Share with us your favorite image and why. This is such a hard question, my favorite image changes almost weekly! But I chose this one because it was for a bereavement session I recently did. The couple lost two twin boys and I was able to capture their birth. The story in the emotion the father is expressing is one that can’t be recreated, faked, or planned. Not all baby bassinets are filled and loss touches dads too. It’s a raw side of people that we all try too hard to hide and it was a bittersweet honor to be there to capture it for these guys. It reminds me that photography isn’t always about feeling great, it’s about telling people’s stories. I hope to tell the story of their rainbow baby next.

When you are shooting—how much of it is instinctual versus planned? Oh I go to EVERY shoot with a detailed game plan. I used to have a little notebook and handwrite PAGES of flow poses and prompts and composition. If I’m shooting in studio, I plan out which backdrops are going to be paired with what kind of lighting and which to do first. And then I get there and it all goes out the window! Sometimes I’ll glance at a shot list so I can make sure I’ve got all the poses the client is hoping for, but everyone moves differently, interacts with each other differently, and has different idiosyncrasies. I try to plan, but most of it is instinctual and really based off of my clients. But I like to FEEL prepared beforehand!

What are some of your rules of thumb in photography? It’s less about perfection and more about emotion, once you set an intention for your shoot everything else falls into place, and to check your headspace before each session. What you create is a reflection of what’s inside.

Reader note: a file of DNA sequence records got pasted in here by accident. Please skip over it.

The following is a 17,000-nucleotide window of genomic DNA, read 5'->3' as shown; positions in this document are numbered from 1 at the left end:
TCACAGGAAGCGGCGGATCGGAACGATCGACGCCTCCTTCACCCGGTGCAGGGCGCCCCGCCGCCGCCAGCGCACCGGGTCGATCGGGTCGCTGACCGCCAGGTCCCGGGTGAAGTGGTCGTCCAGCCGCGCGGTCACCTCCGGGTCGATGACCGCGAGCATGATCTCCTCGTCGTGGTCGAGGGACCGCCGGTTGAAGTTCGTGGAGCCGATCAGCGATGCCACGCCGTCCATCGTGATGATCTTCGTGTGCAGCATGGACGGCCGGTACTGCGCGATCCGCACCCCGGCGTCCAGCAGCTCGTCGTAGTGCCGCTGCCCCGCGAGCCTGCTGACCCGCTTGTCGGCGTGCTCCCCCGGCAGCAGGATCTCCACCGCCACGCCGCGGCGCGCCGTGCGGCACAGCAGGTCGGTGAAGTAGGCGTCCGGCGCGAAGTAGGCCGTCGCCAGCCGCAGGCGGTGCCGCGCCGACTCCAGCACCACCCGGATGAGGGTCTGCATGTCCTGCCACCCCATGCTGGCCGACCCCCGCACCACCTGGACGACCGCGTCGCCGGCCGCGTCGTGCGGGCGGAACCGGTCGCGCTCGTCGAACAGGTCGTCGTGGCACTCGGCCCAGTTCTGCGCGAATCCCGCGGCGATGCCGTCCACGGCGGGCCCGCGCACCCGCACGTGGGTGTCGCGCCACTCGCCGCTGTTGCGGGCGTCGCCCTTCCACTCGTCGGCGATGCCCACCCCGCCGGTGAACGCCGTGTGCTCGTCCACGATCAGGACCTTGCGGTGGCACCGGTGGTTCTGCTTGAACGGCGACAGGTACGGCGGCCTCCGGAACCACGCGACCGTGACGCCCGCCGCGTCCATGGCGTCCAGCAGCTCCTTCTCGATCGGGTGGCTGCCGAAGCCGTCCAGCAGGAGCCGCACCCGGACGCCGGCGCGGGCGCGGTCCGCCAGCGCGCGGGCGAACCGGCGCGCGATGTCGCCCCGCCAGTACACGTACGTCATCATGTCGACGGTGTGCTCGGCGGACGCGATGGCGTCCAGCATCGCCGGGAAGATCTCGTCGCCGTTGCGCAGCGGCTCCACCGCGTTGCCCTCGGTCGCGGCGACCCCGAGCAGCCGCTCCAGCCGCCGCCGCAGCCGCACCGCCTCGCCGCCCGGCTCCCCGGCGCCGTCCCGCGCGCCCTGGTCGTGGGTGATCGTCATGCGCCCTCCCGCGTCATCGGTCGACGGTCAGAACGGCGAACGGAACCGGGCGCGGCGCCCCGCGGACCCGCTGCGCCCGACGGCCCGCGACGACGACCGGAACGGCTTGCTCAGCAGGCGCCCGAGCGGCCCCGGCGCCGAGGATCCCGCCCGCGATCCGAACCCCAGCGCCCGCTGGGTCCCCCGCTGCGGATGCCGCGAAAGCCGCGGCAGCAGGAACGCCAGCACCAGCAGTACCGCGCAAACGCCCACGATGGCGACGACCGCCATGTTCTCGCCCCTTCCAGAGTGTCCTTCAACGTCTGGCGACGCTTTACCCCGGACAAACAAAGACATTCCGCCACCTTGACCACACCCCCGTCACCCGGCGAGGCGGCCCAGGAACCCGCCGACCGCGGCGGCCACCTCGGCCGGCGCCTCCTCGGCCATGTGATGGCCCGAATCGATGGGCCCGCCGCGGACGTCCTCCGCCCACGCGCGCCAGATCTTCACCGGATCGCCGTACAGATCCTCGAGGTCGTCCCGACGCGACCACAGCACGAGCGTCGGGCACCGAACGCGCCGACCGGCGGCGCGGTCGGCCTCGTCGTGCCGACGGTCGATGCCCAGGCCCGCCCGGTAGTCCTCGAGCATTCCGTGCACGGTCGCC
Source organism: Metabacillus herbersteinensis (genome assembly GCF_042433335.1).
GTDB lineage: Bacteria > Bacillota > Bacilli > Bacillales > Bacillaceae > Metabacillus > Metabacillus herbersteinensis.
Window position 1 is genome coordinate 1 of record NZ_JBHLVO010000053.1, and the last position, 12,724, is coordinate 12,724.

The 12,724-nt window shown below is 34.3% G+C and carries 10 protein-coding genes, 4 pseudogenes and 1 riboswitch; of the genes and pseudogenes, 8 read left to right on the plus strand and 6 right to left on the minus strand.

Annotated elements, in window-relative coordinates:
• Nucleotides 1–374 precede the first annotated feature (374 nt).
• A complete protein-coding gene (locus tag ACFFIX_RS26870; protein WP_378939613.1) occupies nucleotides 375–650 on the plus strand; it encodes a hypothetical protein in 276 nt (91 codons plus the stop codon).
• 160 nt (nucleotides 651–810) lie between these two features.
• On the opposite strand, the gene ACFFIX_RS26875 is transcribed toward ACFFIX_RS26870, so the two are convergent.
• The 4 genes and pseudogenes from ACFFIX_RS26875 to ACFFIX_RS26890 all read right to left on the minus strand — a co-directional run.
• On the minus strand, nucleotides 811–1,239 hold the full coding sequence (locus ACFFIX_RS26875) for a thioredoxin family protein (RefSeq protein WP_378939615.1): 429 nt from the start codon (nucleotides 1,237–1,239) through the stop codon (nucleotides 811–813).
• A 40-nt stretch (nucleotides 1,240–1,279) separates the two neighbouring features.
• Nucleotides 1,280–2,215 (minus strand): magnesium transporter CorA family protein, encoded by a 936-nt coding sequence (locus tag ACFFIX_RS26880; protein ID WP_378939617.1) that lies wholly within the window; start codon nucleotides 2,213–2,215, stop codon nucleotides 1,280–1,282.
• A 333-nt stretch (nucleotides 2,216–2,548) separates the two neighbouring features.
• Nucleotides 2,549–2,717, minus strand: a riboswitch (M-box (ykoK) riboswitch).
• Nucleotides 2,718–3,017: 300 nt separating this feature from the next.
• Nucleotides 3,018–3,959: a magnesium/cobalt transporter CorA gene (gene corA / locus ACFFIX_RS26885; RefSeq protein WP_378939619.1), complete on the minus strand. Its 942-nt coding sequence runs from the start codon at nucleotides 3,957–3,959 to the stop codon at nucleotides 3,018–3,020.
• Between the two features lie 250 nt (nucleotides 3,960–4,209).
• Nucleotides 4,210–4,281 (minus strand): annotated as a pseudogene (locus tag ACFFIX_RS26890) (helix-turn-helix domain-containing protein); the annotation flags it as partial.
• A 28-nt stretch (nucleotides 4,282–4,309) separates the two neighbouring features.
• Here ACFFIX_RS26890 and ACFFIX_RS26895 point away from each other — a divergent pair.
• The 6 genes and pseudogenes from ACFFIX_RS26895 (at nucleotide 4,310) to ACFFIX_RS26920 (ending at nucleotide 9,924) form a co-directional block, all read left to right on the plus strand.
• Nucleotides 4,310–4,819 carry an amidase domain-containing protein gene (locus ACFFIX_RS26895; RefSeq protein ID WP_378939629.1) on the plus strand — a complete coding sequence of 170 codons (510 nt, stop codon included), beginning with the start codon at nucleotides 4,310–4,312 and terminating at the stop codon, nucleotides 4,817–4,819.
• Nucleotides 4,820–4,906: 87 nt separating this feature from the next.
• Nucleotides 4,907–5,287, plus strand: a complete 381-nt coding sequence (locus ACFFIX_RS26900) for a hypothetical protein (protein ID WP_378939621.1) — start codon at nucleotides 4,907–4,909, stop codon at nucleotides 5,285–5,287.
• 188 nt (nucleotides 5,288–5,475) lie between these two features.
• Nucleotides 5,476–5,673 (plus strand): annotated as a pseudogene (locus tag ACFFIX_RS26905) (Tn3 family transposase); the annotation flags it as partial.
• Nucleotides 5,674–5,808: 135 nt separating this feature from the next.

Whose work, photography or otherwise, are you inspired by and why? Sue Bryce and Meg Bitton for SURE! Sue Bryce is such an inspiration for me because her story isn’t “I am an amazing photographer and make lots of money.” She had to fight for her confidence and find herself before she could find success, and in doing so, she perfected shooting with very minimal equipment and encourages and builds other photographers. Meg Bitton’s work is STUNNING. But I LOVE how she is passionate about the success of other photographers. She’s vulnerable and tough. Both of these women genuinely LOVE what they do and it carries over into how they treat their fan base and clients. And I’m so inspired by my kids. Every mom is, right? But those 4 little humans create works of art literally every day, and they aren’t burdened by insecurities that keeps all their creativity locked up. My older two pretend to take photos every time we are out ANYWHERE and if that isn’t an inspiration to me, nothing is.

What is it you like the most about being a photographer? Feeling like a Time Lord. Just kidding. I know it’s cheesy, but I really feel like I’m making a difference. When a kid sees a photo of themselves as a large wall piece that is hung in their homes, not only does it create a talking piece between child and parent (what kid doesn’t like talking about how great they look?), but it builds confidence. That kid sees that they have been invested in and they are their parent’s greatest works of art just as they are. I also like how I feel after I’ve been shooting. I’m happiest when I’m creating things and photography allows me to be a better wife, teacher, mother, and person in general.

If you weren’t a photographer what would you be? Probably a lonely, depressed, crazy lady with way too many cats and no social life. For real though, I can’t imagine doing anything else. Photography has brought me out of my lowest times and I don’t think there’s anything else that calls to me like photography does.